1815: Austria, Britain and France formed defensive alliance against Prussia and Russia.
1911: Sidney Street siege, with more than 1,000 troops and armed police involved when three anarchists were trapped inside No 100 Sidney Street in London’s East End. The house burned down and two charred bodies were found, but one, “Peter the Painter”, is believed to have escaped.
1915: The first use of tear-gas in warfare was reported – by Germans against Russians in Poland.
1919: Prof Ernest Rutherford split the atom for first time.
1958: Sir Edmund Hillary reached South Pole with a New Zealand party, the first to do so overland since Captain Scott.
1961: US severed relations with Cuba.
1971: The Open University was inaugurated.
1974: Kuwait reached agreement with Gulf Oil and British Petroleum Companies for 60 per cent takeover of their operations in Persian Gulf state.
1977: Largest loan in 30-year history of International Monetary Fund, almost $4 billion, was made to Britain to bolster its currency.
1988: Margaret Thatcher became longest serving prime minister of the century.
1988: Israeli jets devastated three command centres of Palestinian guerrilla force responsible for November hang-glider attack on Israel.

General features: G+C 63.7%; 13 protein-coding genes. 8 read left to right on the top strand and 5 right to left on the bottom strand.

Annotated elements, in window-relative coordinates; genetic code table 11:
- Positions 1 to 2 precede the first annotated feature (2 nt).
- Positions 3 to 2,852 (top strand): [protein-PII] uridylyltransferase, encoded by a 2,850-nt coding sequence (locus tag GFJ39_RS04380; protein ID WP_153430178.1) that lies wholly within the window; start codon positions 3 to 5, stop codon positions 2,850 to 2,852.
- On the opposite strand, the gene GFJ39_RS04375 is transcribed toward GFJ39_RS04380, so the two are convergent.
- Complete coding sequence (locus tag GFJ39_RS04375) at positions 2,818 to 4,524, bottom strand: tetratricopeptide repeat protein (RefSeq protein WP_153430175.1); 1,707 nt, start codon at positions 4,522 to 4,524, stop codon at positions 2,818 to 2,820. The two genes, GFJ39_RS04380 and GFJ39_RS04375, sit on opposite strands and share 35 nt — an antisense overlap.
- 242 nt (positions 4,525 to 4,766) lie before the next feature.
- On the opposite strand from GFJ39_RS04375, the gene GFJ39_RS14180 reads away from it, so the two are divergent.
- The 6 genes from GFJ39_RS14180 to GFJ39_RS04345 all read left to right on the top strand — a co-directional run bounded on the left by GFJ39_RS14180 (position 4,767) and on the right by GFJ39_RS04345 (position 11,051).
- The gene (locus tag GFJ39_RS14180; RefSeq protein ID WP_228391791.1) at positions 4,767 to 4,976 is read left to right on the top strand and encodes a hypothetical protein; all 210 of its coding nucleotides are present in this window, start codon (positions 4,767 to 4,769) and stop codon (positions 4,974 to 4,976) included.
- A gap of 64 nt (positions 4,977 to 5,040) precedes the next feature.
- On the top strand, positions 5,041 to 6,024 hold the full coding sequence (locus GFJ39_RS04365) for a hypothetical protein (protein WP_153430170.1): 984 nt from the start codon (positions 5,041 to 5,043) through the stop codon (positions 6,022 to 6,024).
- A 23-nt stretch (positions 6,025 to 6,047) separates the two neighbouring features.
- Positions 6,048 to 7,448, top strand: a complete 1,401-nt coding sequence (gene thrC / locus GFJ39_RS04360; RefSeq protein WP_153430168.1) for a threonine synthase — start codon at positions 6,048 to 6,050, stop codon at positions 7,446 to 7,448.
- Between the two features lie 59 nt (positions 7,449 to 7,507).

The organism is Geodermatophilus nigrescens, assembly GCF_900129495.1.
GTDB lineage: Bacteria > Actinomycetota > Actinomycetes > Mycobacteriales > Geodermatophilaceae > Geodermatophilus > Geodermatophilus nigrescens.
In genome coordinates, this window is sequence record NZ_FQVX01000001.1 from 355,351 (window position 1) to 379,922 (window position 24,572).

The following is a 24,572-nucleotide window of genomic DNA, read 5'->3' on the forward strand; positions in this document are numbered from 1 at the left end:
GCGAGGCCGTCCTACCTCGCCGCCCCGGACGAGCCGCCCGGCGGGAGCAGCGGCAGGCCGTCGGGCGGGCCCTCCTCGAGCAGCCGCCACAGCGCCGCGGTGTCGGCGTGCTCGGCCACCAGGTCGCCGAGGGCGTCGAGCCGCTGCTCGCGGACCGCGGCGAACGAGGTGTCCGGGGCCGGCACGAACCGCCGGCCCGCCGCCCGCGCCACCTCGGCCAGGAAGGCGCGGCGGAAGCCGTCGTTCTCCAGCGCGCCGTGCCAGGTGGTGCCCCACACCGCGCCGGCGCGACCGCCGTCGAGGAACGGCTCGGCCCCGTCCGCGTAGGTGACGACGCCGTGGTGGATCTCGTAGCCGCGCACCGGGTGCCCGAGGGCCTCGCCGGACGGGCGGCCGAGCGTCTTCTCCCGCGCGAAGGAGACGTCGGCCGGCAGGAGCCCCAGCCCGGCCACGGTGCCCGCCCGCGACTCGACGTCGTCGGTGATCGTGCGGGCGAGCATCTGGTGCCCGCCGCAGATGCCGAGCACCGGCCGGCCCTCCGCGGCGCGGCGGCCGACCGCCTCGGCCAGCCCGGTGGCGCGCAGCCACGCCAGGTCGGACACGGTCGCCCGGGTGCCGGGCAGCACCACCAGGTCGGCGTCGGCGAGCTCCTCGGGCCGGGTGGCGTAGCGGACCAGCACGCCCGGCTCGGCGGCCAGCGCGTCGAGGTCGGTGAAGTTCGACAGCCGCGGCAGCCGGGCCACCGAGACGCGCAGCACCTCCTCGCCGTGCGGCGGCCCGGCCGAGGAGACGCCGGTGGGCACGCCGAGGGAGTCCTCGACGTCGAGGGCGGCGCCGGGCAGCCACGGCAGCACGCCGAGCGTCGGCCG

1989: Amnesty International accused Turkish authorities of routinely torturing political detainees.
1990: General Manuel Noriega surrendered to US troops in Panama and was flown to Florida to face drug charges in America.
1990: Employment secretary Norman Fowler resigned to spend more time with his family.
1990: Lord Young, former trade secretary, refused to give evidence to the public accounts committee on the sale of Rover to British Aerospace.
1996: Jackie Stewart announced that he was to make a comeback in Formula 1 racing as a team owner, 22 years after his third world driver’s championship.
1999: The Mars Polar Lander was launched.
2012: Scotland was hit by another fierce storm following the so-called “Hurricane Bawbag” the previous month. This time, winds reached 102mph causing millions of pounds of damage and 85,000 homes were left without power.
Gavin Hastings, former Scotland rugby captain, 52; David Atherton OBE, conductor, 70; Michael Barratt, broadcaster, 86; Fran Cotton, rugby player and clothing manufacturer, 66; Mel Gibson, actor, 58; Gavin Hastings, former Scotland rugby captain, 52; Lord Hughes of Woodside, MP 1970-97, 81; John Paul Jones, musician (Led Zeppelin), 68; Sir George Martin CBE, composer and Beatles record producer, 88; Victoria Principal, actress, Stephen Stills, singer (Buffalo Springfield and Crosby, Stills and Nash), 69.
Births: 106BC Marius Tullis Cicero, Roman orator; 1883 Clement Attlee, Labour leader and prime minister 1945-51; 1888 James Bridie (Osborne Henry Mavor), Glasgow-born playwright; 1892 JRR Tolkien, author; 1909 Victor Borge, pianist; 1935 David Vine, sports commentator; 1942 John Thaw, actor.
Deaths: 1795 Josiah Wedgwood, potter; 1859 Edwin Muir, writer; 1946 William Joyce (“Lord Haw Haw”); 1967 Jack Ruby, who shot Lee Harvey Oswald, alleged assassin of president JF Kennedy; 1980 Joy Adamson, naturalist.